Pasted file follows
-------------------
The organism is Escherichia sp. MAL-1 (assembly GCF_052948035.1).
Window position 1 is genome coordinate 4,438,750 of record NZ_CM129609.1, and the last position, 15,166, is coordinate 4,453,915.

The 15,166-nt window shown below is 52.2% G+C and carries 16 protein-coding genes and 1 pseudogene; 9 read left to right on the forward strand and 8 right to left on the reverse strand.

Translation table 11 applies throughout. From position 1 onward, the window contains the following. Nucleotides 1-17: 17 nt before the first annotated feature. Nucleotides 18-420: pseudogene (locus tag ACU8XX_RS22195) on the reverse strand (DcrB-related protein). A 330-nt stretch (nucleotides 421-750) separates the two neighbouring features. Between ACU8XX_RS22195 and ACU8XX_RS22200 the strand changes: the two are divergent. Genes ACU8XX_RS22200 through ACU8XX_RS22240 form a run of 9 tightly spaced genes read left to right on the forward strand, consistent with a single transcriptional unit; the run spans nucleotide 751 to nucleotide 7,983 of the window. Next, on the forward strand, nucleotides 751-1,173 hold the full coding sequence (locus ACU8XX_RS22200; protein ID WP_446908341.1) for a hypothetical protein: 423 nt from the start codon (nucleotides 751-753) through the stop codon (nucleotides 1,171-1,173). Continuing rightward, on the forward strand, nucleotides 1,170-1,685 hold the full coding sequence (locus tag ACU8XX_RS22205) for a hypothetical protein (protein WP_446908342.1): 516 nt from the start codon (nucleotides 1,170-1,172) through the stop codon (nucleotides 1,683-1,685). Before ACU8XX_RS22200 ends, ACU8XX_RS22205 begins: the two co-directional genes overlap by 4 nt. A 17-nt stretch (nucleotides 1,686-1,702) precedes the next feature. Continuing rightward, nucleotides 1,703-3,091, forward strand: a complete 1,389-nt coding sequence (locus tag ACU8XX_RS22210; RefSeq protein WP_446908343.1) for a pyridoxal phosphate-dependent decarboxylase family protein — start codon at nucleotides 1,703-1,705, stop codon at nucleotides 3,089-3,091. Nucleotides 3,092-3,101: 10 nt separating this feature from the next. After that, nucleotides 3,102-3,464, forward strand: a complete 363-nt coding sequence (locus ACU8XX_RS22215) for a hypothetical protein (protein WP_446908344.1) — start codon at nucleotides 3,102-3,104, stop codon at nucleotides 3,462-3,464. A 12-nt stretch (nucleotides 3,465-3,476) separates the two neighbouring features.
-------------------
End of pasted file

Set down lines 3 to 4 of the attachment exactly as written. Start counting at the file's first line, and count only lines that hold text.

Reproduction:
The 15,166-nt window shown below is 52.2% G+C and carries 16 protein-coding genes and 1 pseudogene; 9 read left to right on the forward strand and 8 right to left on the reverse strand.

Translation table 11 applies throughout. From position 1 onward, the window contains the following. Nucleotides 1-17: 17 nt before the first annotated feature. Nucleotides 18-420: pseudogene (locus tag ACU8XX_RS22195) on the reverse strand (DcrB-related protein). A 330-nt stretch (nucleotides 421-750) separates the two neighbouring features. Between ACU8XX_RS22195 and ACU8XX_RS22200 the strand changes: the two are divergent. Genes ACU8XX_RS22200 through ACU8XX_RS22240 form a run of 9 tightly spaced genes read left to right on the forward strand, consistent with a single transcriptional unit; the run spans nucleotide 751 to nucleotide 7,983 of the window. Next, on the forward strand, nucleotides 751-1,173 hold the full coding sequence (locus ACU8XX_RS22200; protein ID WP_446908341.1) for a hypothetical protein: 423 nt from the start codon (nucleotides 751-753) through the stop codon (nucleotides 1,171-1,173). Continuing rightward, on the forward strand, nucleotides 1,170-1,685 hold the full coding sequence (locus tag ACU8XX_RS22205) for a hypothetical protein (protein WP_446908342.1): 516 nt from the start codon (nucleotides 1,170-1,172) through the stop codon (nucleotides 1,683-1,685). Before ACU8XX_RS22200 ends, ACU8XX_RS22205 begins: the two co-directional genes overlap by 4 nt. A 17-nt stretch (nucleotides 1,686-1,702) precedes the next feature. Continuing rightward, nucleotides 1,703-3,091, forward strand: a complete 1,389-nt coding sequence (locus tag ACU8XX_RS22210; RefSeq protein WP_446908343.1) for a pyridoxal phosphate-dependent decarboxylase family protein — start codon at nucleotides 1,703-1,705, stop codon at nucleotides 3,089-3,091. Nucleotides 3,092-3,101: 10 nt separating this feature from the next. After that, nucleotides 3,102-3,464, forward strand: a complete 363-nt coding sequence (locus ACU8XX_RS22215) for a hypothetical protein (protein WP_446908344.1) — start codon at nucleotides 3,102-3,104, stop codon at nucleotides 3,462-3,464. A 12-nt stretch (nucleotides 3,465-3,476) separates the two neighbouring features.